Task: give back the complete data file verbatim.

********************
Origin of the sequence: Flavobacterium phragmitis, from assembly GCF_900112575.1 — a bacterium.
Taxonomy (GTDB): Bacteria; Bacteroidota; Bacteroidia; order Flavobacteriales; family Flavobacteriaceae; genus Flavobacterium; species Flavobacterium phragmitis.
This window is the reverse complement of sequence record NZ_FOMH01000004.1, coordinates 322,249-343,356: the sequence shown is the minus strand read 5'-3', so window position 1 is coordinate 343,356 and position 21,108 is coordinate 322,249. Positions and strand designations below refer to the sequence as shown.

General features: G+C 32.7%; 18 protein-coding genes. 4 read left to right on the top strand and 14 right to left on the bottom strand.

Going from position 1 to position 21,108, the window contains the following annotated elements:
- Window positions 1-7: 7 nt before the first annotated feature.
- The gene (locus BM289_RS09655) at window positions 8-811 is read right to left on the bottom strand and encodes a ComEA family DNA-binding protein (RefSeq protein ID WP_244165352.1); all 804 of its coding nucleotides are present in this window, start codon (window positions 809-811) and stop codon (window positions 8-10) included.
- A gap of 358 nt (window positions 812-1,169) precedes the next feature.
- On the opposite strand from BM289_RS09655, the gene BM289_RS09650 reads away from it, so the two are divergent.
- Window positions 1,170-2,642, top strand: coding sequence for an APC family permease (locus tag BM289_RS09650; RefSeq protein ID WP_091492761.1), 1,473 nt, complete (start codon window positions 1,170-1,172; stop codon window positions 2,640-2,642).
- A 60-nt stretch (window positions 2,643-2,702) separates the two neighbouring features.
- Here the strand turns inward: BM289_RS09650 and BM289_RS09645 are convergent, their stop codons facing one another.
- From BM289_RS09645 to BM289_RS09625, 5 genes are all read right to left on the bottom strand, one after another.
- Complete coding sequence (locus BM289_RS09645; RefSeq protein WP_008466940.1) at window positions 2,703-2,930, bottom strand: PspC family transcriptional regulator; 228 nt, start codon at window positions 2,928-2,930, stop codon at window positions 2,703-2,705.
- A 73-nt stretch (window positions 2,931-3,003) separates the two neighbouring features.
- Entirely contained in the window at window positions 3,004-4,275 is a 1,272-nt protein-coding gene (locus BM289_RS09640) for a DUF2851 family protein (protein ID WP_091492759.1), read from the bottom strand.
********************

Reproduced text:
Origin of the sequence: Flavobacterium phragmitis, from assembly GCF_900112575.1 — a bacterium.
Taxonomy (GTDB): Bacteria; Bacteroidota; Bacteroidia; order Flavobacteriales; family Flavobacteriaceae; genus Flavobacterium; species Flavobacterium phragmitis.
This window is the reverse complement of sequence record NZ_FOMH01000004.1, coordinates 322,249-343,356: the sequence shown is the minus strand read 5'-3', so window position 1 is coordinate 343,356 and position 21,108 is coordinate 322,249. Positions and strand designations below refer to the sequence as shown.

General features: G+C 32.7%; 18 protein-coding genes. 4 read left to right on the top strand and 14 right to left on the bottom strand.

Going from position 1 to position 21,108, the window contains the following annotated elements:
- Window positions 1-7: 7 nt before the first annotated feature.
- The gene (locus BM289_RS09655) at window positions 8-811 is read right to left on the bottom strand and encodes a ComEA family DNA-binding protein (RefSeq protein ID WP_244165352.1); all 804 of its coding nucleotides are present in this window, start codon (window positions 809-811) and stop codon (window positions 8-10) included.
- A gap of 358 nt (window positions 812-1,169) precedes the next feature.
- On the opposite strand from BM289_RS09655, the gene BM289_RS09650 reads away from it, so the two are divergent.
- Window positions 1,170-2,642, top strand: coding sequence for an APC family permease (locus tag BM289_RS09650; RefSeq protein ID WP_091492761.1), 1,473 nt, complete (start codon window positions 1,170-1,172; stop codon window positions 2,640-2,642).
- A 60-nt stretch (window positions 2,643-2,702) separates the two neighbouring features.
- Here the strand turns inward: BM289_RS09650 and BM289_RS09645 are convergent, their stop codons facing one another.
- From BM289_RS09645 to BM289_RS09625, 5 genes are all read right to left on the bottom strand, one after another.
- Complete coding sequence (locus BM289_RS09645; RefSeq protein WP_008466940.1) at window positions 2,703-2,930, bottom strand: PspC family transcriptional regulator; 228 nt, start codon at window positions 2,928-2,930, stop codon at window positions 2,703-2,705.
- A 73-nt stretch (window positions 2,931-3,003) separates the two neighbouring features.
- Entirely contained in the window at window positions 3,004-4,275 is a 1,272-nt protein-coding gene (locus BM289_RS09640) for a DUF2851 family protein (protein ID WP_091492759.1), read from the bottom strand.